Is it mitigation for his crime to claim that Eichmann didn’t think? He was ordinary. He was a bureaucrat. He maintained he had no argument with the Jews, that he was not anti-semitic. He was merely carrying out his duty to the Reich.
The Fine Line Between Resistance and Cooperation
Arendt asks searching and difficult questions. She maintains, “Thinking and reason are not mutually exclusive. People believe reason and passion are opposites… What about passionate thinking? There can be such a thing as passionate thinking.”
She points out that in the Eichmann case, history itself was not being tried, but the deeds of just one man.
Non-Thinking is Banal, Even Though the Deed is Shocking
Judith Butler says: “To have ‘intentions’ in her view was to think reflectively about one’s own action as a political being, whose own life and thinking is bound up with the life and thinking of others… she feared that what had become ‘banal’ was non-thinking itself. This fact was not banal at all, but unprecedented, shocking, and wrong.”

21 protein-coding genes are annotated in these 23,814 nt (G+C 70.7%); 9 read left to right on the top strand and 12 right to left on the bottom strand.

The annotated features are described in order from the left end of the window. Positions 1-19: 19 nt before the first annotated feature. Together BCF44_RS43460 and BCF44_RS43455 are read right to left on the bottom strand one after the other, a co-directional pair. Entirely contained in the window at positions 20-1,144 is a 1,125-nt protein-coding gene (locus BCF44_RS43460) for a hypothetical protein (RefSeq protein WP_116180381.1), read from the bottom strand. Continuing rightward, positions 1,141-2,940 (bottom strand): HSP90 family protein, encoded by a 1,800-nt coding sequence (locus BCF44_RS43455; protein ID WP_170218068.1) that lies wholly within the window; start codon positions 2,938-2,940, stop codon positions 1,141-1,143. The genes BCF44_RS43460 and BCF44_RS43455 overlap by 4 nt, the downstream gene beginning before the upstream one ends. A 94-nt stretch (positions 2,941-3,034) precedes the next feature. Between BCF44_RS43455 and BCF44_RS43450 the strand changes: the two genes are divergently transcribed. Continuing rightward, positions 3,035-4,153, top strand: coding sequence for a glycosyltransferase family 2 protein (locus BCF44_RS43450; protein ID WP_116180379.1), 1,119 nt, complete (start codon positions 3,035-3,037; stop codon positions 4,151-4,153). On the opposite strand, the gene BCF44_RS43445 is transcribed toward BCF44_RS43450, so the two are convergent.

Arendt was not even campaigning against the death penalty for Eichmann. She firmly believed he should hang, that it was his due. This did not seem a contradiction to her in view of her assessment of this infamous war criminal.
However, this was not just a crime against the Jews, explains Judith Butler.
Arendt needed to “…understand a crime against humanity, one that would acknowledge the destruction of Jews, Gypsies, gay people, communists, the disabled and the ill… [the] destruction and displacement of whole populations was an attack not only on those specific groups, but on humanity itself… the crime had become for the criminals accepted, routinised, and implemented without moral revulsion and political indignation and resistance.”
Arendt became the subject of much criticism, even abuse, for her theories about Eichmann. Many roundly rejected her reasoning, while others acknowledged the concept – that evil could, indeed, be banal – but that Eichmann’s case was a poor example.
The Jewish Magazine Responds to Arendt’s Theory of Banality
Laurence Rosenberg presents us with an alternative concept of banality. (although this particular example might seem more an argument stemming from ignorance, since a small child could know nothing of the actual consequences of his action.)